After Christmas Eve, there is a lull of sorts, but we are aware that something has happened to Maria. Christmas morning she walks into the woods in the deep snow, but we are not sure if she makes it back. By New Year’s Eve forces have assembled, and it is confirmed within a couple of days that Maria is dead. This death which just barely happens on-screen is the climactic point of the novel.
The rest of the novel seems to resolve in some way after Maria dies, but it is important that we notice how much of the resolution is not directly related to Maria dying. Valentin, Fanny, Mr. V and Mrs. V, Philip, and Boris all in some way have a resolution prior to the discovery of Maria’s death. But in the chapter Philip tells Valentin that Maria is dead, we get this exquisite passage:
While [Maria] was still with them, her absence, which kept everyone at a distance and made her different, used to scare them.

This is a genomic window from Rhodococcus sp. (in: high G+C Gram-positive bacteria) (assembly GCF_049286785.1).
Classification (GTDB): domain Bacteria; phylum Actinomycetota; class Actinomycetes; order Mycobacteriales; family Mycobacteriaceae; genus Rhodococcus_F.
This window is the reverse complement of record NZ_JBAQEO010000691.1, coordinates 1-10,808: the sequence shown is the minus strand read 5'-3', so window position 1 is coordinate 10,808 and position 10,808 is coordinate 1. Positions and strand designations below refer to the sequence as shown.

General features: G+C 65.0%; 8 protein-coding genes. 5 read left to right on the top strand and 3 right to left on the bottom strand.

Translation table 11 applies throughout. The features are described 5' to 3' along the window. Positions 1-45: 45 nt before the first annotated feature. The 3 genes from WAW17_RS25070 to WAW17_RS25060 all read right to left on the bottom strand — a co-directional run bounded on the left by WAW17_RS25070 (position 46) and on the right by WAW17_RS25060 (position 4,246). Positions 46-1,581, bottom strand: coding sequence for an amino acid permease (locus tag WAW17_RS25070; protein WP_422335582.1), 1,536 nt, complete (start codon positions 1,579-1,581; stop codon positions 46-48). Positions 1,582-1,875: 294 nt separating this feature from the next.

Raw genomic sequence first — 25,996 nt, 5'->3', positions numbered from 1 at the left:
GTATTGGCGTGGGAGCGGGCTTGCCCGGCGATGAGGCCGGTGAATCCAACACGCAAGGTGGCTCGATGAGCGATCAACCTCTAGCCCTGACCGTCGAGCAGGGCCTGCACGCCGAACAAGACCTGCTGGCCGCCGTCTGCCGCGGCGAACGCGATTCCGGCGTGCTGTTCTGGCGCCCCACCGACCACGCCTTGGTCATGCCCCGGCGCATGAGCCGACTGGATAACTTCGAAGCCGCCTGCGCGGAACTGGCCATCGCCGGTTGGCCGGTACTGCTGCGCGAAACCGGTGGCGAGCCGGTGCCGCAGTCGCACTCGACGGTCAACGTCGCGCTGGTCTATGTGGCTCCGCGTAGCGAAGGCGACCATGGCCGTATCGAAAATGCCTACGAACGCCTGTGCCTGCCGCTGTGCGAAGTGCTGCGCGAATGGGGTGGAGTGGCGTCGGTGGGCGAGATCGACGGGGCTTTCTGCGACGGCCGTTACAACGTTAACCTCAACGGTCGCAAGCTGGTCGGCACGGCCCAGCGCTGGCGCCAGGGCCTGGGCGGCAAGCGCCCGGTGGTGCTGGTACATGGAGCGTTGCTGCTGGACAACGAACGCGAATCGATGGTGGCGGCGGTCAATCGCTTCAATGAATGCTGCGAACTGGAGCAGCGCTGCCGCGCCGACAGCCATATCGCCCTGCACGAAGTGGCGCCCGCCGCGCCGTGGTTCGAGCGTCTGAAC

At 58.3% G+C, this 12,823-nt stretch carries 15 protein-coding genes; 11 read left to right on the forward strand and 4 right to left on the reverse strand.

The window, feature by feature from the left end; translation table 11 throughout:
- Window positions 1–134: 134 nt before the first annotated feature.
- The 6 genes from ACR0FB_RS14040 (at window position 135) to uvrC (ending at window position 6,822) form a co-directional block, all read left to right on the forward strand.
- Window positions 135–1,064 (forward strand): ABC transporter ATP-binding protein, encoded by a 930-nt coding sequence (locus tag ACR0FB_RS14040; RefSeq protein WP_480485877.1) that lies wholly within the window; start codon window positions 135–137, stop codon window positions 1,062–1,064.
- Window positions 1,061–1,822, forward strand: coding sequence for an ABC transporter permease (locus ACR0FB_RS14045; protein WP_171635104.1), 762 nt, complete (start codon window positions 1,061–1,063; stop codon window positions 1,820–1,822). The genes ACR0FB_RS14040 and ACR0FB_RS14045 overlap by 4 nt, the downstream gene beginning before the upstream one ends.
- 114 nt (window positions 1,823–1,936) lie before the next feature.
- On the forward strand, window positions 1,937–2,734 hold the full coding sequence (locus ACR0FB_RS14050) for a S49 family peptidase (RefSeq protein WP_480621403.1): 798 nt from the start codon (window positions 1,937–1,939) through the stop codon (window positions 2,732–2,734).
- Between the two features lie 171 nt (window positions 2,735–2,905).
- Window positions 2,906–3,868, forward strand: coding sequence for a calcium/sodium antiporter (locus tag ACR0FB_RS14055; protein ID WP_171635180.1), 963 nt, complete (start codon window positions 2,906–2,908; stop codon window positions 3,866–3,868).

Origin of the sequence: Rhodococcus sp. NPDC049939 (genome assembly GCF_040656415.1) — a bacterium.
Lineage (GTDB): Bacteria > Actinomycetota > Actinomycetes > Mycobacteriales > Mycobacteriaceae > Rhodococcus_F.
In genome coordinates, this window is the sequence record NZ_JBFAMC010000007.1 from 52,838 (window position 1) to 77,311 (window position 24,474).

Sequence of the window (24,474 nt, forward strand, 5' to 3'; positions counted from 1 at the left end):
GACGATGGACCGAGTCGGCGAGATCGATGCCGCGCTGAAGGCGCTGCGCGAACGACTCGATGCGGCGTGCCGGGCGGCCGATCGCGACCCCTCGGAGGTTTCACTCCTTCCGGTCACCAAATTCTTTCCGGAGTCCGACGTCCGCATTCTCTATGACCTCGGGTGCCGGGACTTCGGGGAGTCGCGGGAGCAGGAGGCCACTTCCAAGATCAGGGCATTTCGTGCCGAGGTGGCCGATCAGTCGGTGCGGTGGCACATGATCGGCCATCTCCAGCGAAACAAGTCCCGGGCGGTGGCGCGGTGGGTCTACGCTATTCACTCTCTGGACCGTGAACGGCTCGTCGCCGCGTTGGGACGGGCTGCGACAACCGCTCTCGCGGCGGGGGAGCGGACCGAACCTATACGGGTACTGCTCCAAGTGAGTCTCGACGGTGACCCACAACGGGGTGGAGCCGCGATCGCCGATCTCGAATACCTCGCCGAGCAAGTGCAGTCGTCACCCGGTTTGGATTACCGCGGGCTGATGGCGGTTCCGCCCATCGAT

Now, when she was no longer with them, they had to somehow domesticate her absence. Now the three of them had to make it — Maria’s life.
And maybe there were other lives to make, too.
So Valentin and Margarita and the baby have to learn to live without the oddness of Maria, which somehow grounded their worlds for them. Stambolova plays with this Derridean idea of presence and absence more than just in relation to Maria’s death. And it seems telling that Maria is often emotionally inaccessible, yet she remains defined fully in her presence or in her absence. There is a sense in which Stambolova’s novel is an experiment in presence vs. cognition/conceptualization. Even objects remain mysterious and enigmatic, e.g. Boris’ tapes, Margarita’s bag, even the baby.
Maria is somehow central, but she is also the character we know least. One is tempted to compare Maria to God. Possibly this is ingenuous or reductive or both, but Maria is intentionally complex, and her similarities to the divine are narratologically relevant. And this characterization of the divine Maria over-flows with a beautiful sort of mystico-biblical reference.
It was impossible to say “no” to this voice, which was now calling to him [Philip] from the receiver. Why him, and not someone else, he never understood. Here I am, Lord.